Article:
On a side note, you may be wondering where, exactly, this split comes from? And why do Americans not have the split? Unfortunately, I have no clue. The split seems to have fully developed in Southern England some time in the early 19th-century or thereabouts. That explains why Americans don’t have it: most British immigration had dried up by the time it emerged**. But like a lot of phonological changes, there is unlikely to be a clear, logical explanation.

Trust me, I know it’s hard.  As an actor, I still looked up trap-bath words long after I had mastered all the minutiae of certain accents. The rules are so illogical that it requires constant refresher courses.

The bottom line is, the Trap-Bath Split is one of the biggest Achilles heels in learning RP or similar British accents. Without mastering it, it is a dead giveaway that an actor isn’t a Brit!

*As a commenter kindly pointed out, the split is somewhat incomplete in Australia.  I would say it’s widespread enough, however, that you can put Oz into the split category.

**Actually, the split began to occur before this. It began with certain vowels being “lengthened” and it was only later that these vowels become the “long-a”. For what it’s worth, it is often suggested that the “tense-lax” split in New York City is a relative of the Trap-Bath split (But that’s a post for another day).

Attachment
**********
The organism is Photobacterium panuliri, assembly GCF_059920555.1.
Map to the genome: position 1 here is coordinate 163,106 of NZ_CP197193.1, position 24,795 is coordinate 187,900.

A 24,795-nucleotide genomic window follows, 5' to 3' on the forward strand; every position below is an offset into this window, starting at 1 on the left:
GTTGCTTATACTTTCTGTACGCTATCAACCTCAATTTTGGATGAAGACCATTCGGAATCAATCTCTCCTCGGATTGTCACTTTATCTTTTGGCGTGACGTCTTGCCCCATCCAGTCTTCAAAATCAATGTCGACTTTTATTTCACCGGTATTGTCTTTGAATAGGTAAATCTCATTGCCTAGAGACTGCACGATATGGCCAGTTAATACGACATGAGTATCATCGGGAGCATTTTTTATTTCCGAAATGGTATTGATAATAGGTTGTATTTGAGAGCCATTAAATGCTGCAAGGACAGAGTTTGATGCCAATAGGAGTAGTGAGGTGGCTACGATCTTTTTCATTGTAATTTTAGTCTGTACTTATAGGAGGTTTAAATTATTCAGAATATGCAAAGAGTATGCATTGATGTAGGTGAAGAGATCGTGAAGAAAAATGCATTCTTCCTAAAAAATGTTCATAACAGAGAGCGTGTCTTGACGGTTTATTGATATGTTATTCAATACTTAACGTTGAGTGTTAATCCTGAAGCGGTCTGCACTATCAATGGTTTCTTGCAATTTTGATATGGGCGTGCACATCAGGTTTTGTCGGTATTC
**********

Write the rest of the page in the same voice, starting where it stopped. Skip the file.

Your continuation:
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About Ben

Ben Trawick-Smith launched his dialect fascination while working in theatre. He has worked as an actor, playwright, director, critic and dialect coach. Other passions include linguistics, urban development, philosophy and film.
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40 Responses to Mastering the Trap-Bath Split

  1. Neal Whitman says:

    Very informative post; thanks. A quibble, though: how does using the TRAP vowel where the BATH vowel is appropriate qualify as a “nasal” pronunciation? With or without the TRAP/BATH split, the vowel in “can’t” is nasal (assuming the speaker’s nasal passages are clear), and the vowel in “last” is oral (unless it’s a speaker who habitually pronounces vowels nasally).

    • trawicks says:

      Neal, you’re totally right. Even I am susceptible to the American linguistic inferiority complex occasionally, and I let slip the old canard about American accents being inherently nasal or whiny. Scratched it out.